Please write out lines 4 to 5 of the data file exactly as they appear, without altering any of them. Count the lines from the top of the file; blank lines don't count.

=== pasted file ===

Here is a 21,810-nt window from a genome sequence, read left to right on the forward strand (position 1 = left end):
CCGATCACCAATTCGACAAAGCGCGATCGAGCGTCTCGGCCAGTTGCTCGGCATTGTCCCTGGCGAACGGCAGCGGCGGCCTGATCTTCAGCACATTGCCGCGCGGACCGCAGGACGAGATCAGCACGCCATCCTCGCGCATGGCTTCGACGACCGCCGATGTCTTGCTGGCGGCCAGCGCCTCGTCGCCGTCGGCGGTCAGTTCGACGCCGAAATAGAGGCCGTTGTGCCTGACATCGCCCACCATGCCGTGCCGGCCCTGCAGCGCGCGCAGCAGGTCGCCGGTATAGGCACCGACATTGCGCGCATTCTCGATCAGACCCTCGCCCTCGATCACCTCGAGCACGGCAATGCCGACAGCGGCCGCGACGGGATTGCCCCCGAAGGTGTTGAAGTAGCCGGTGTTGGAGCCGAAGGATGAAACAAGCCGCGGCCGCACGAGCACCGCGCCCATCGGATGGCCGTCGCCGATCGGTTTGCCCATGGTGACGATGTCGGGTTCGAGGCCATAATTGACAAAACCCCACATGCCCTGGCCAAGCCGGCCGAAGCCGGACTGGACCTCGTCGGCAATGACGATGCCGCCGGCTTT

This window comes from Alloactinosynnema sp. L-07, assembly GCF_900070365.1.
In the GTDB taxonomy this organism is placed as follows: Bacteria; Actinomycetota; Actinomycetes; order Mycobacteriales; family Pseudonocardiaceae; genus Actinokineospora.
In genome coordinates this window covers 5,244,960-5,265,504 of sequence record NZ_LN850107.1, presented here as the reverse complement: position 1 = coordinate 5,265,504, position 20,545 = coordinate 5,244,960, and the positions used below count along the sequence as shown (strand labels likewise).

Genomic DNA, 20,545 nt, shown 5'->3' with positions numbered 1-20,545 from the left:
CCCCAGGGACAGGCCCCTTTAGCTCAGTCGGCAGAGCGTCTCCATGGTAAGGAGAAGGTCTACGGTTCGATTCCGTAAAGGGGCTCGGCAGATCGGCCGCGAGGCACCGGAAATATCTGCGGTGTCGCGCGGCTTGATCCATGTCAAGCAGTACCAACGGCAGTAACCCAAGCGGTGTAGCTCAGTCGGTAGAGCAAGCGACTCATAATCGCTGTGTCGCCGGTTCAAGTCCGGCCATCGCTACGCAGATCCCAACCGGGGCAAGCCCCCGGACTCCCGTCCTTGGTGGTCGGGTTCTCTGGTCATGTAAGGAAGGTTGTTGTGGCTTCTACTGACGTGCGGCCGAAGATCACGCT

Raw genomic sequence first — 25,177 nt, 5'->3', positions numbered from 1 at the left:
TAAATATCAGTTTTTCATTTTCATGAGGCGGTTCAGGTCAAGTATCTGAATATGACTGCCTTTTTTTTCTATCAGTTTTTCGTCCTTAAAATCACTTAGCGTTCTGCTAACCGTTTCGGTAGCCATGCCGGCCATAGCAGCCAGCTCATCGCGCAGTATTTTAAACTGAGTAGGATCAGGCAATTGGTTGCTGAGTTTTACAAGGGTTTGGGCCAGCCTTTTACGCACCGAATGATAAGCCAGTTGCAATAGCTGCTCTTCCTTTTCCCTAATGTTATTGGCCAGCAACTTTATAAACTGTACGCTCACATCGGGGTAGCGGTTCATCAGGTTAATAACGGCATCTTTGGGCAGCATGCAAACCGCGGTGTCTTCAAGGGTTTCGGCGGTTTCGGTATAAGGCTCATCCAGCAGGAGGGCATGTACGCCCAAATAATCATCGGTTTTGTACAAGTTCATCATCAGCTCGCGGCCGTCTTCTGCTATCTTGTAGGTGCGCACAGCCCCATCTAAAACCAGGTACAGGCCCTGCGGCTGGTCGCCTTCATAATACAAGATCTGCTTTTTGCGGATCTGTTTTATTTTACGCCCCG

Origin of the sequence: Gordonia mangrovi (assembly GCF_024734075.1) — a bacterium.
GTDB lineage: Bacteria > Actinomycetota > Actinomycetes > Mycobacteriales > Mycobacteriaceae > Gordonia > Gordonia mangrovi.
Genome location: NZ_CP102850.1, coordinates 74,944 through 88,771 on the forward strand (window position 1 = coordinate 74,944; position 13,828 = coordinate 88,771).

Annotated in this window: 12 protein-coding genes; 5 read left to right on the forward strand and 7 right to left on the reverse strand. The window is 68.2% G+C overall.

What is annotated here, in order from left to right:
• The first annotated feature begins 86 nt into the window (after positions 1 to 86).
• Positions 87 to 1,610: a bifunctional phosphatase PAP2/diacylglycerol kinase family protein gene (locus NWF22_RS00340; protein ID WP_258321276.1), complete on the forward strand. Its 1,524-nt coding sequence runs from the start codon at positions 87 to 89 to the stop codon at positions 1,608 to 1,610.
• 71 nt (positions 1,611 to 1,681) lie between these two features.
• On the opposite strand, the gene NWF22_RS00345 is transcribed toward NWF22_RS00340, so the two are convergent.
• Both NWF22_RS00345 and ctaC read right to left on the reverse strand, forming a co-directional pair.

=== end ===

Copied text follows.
In the GTDB taxonomy this organism is placed as follows: Bacteria; Actinomycetota; Actinomycetes; order Mycobacteriales; family Pseudonocardiaceae; genus Actinokineospora.
In genome coordinates this window covers 5,244,960-5,265,504 of sequence record NZ_LN850107.1, presented here as the reverse complement: position 1 = coordinate 5,265,504, position 20,545 = coordinate 5,244,960, and the positions used below count along the sequence as shown (strand labels likewise).